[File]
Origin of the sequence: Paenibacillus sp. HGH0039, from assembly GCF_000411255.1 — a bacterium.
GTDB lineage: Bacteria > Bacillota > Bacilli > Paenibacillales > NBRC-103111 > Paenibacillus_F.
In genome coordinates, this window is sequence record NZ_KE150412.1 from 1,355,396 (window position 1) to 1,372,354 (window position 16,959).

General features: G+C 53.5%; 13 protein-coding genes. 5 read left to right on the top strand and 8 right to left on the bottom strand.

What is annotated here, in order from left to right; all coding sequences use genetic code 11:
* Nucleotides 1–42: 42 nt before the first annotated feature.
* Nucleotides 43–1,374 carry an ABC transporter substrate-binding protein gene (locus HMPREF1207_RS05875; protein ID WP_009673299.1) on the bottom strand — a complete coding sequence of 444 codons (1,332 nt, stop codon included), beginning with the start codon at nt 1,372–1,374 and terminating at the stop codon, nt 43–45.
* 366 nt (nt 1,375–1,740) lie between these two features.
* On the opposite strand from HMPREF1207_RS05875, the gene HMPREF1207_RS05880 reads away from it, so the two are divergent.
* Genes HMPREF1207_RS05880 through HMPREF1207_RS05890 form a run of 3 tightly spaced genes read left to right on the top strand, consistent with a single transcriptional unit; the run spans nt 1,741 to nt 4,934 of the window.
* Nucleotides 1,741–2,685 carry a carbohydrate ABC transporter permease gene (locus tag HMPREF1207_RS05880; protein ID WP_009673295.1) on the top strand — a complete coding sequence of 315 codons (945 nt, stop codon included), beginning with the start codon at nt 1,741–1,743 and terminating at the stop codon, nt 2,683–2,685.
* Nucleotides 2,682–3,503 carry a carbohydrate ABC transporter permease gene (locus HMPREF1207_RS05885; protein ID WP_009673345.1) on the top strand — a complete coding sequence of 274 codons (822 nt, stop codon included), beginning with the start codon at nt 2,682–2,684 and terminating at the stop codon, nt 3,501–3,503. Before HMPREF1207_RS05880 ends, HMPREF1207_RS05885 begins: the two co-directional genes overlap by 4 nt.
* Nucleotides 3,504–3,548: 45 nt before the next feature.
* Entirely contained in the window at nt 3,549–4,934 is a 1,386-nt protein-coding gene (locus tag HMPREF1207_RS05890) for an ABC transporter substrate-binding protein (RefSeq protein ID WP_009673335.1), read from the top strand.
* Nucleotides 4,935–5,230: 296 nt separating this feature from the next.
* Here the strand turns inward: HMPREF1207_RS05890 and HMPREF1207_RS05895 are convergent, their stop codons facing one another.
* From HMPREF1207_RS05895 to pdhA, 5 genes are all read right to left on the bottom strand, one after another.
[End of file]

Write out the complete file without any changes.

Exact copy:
Origin of the sequence: Paenibacillus sp. HGH0039, from assembly GCF_000411255.1 — a bacterium.
GTDB lineage: Bacteria > Bacillota > Bacilli > Paenibacillales > NBRC-103111 > Paenibacillus_F.
In genome coordinates, this window is sequence record NZ_KE150412.1 from 1,355,396 (window position 1) to 1,372,354 (window position 16,959).

General features: G+C 53.5%; 13 protein-coding genes. 5 read left to right on the top strand and 8 right to left on the bottom strand.

What is annotated here, in order from left to right; all coding sequences use genetic code 11:
* Nucleotides 1–42: 42 nt before the first annotated feature.
* Nucleotides 43–1,374 carry an ABC transporter substrate-binding protein gene (locus HMPREF1207_RS05875; protein ID WP_009673299.1) on the bottom strand — a complete coding sequence of 444 codons (1,332 nt, stop codon included), beginning with the start codon at nt 1,372–1,374 and terminating at the stop codon, nt 43–45.
* 366 nt (nt 1,375–1,740) lie between these two features.
* On the opposite strand from HMPREF1207_RS05875, the gene HMPREF1207_RS05880 reads away from it, so the two are divergent.
* Genes HMPREF1207_RS05880 through HMPREF1207_RS05890 form a run of 3 tightly spaced genes read left to right on the top strand, consistent with a single transcriptional unit; the run spans nt 1,741 to nt 4,934 of the window.
* Nucleotides 1,741–2,685 carry a carbohydrate ABC transporter permease gene (locus tag HMPREF1207_RS05880; protein ID WP_009673295.1) on the top strand — a complete coding sequence of 315 codons (945 nt, stop codon included), beginning with the start codon at nt 1,741–1,743 and terminating at the stop codon, nt 2,683–2,685.
* Nucleotides 2,682–3,503 carry a carbohydrate ABC transporter permease gene (locus HMPREF1207_RS05885; protein ID WP_009673345.1) on the top strand — a complete coding sequence of 274 codons (822 nt, stop codon included), beginning with the start codon at nt 2,682–2,684 and terminating at the stop codon, nt 3,501–3,503. Before HMPREF1207_RS05880 ends, HMPREF1207_RS05885 begins: the two co-directional genes overlap by 4 nt.
* Nucleotides 3,504–3,548: 45 nt before the next feature.
* Entirely contained in the window at nt 3,549–4,934 is a 1,386-nt protein-coding gene (locus tag HMPREF1207_RS05890) for an ABC transporter substrate-binding protein (RefSeq protein ID WP_009673335.1), read from the top strand.
* Nucleotides 4,935–5,230: 296 nt separating this feature from the next.
* Here the strand turns inward: HMPREF1207_RS05890 and HMPREF1207_RS05895 are convergent, their stop codons facing one another.
* From HMPREF1207_RS05895 to pdhA, 5 genes are all read right to left on the bottom strand, one after another.